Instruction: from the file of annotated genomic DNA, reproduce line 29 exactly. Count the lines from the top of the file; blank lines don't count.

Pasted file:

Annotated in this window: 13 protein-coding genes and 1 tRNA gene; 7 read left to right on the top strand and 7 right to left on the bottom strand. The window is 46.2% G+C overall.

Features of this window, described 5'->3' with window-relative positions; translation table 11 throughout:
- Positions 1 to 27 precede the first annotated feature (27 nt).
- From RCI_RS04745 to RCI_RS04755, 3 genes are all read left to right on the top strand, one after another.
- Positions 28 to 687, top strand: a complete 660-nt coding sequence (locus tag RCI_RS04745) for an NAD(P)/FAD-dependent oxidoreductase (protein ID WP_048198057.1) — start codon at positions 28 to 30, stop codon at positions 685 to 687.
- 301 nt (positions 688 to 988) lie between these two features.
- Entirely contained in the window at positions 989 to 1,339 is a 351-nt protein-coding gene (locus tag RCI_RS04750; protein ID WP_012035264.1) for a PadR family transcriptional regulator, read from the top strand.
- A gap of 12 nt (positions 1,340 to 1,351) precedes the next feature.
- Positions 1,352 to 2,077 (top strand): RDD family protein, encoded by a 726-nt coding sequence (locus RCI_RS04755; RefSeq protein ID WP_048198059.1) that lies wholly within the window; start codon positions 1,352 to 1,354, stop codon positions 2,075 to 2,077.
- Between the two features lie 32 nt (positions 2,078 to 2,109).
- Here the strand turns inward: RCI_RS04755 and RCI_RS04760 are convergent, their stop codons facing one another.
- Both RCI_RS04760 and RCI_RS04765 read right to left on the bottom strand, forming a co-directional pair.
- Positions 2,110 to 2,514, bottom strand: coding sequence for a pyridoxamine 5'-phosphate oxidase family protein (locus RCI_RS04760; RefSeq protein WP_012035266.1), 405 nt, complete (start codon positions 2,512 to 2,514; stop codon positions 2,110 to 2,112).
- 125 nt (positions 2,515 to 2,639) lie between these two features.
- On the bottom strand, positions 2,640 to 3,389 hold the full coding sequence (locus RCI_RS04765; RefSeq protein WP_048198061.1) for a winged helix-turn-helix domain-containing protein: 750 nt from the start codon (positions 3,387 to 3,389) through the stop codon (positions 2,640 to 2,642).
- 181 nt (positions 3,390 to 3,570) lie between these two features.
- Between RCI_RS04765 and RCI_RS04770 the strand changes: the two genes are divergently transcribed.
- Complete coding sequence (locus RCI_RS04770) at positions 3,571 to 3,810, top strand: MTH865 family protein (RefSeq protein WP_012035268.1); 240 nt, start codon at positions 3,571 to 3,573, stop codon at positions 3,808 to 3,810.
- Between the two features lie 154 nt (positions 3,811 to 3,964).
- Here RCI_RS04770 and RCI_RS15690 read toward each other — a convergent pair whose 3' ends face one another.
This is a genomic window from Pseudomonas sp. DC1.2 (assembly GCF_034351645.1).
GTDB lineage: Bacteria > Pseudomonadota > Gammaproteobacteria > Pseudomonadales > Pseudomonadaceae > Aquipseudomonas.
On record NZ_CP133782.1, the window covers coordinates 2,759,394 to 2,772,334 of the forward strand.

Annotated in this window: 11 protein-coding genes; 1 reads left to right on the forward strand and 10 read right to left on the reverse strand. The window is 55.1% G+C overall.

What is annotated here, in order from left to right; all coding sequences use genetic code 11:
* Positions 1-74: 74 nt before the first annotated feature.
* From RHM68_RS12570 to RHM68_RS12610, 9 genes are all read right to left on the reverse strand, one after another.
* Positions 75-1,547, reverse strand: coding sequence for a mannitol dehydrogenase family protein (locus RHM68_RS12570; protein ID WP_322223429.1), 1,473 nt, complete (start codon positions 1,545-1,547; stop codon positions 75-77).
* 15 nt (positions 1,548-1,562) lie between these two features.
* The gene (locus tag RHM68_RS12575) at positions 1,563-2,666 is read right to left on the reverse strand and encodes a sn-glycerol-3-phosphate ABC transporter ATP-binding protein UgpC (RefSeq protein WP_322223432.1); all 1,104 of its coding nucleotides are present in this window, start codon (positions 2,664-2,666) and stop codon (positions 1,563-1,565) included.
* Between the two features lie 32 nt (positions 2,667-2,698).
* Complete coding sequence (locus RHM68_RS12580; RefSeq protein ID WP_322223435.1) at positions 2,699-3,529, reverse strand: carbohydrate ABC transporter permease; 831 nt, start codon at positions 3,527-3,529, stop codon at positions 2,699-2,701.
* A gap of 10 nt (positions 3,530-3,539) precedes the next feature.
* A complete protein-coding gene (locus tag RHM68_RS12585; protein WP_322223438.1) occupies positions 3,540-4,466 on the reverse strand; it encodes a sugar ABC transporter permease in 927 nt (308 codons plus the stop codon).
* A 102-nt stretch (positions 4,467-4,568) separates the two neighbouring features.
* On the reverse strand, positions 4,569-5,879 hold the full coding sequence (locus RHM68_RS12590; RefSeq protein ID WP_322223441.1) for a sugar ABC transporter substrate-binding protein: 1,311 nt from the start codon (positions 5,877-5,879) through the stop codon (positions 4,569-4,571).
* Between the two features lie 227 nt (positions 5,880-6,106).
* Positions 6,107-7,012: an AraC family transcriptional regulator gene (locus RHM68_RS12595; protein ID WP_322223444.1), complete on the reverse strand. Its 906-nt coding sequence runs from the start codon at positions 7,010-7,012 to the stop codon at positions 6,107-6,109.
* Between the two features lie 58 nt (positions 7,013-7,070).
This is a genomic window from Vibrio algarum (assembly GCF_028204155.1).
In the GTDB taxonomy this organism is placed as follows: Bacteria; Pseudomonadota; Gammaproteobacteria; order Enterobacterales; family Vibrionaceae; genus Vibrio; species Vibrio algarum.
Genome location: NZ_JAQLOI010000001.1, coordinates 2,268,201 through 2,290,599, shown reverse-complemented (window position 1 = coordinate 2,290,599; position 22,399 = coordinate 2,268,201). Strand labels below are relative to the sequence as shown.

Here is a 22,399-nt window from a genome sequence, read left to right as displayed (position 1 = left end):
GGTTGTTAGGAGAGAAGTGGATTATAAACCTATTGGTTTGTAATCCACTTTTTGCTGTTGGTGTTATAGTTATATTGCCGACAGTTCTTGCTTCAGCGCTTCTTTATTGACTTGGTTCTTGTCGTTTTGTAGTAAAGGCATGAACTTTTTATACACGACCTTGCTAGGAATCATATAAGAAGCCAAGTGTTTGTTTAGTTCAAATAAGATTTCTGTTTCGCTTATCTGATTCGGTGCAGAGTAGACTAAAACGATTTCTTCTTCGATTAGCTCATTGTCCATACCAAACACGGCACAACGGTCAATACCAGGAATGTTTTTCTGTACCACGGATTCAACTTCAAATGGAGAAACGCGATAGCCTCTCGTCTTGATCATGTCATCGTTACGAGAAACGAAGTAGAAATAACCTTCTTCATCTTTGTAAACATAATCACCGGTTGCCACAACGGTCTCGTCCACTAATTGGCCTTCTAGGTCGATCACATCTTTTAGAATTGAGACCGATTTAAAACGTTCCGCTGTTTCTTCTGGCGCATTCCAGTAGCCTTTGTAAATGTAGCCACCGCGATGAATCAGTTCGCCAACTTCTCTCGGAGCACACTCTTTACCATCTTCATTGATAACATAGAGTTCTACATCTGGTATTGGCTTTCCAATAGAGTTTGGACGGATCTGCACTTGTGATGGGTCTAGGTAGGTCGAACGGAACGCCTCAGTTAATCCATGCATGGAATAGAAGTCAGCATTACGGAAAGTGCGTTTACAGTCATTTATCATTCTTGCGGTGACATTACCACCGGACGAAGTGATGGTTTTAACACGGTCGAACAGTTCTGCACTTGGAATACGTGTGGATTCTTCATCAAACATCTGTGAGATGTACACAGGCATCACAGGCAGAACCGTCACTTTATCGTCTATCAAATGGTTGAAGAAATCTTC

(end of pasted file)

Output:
* 15 nt (positions 1,548-1,562) lie between these two features.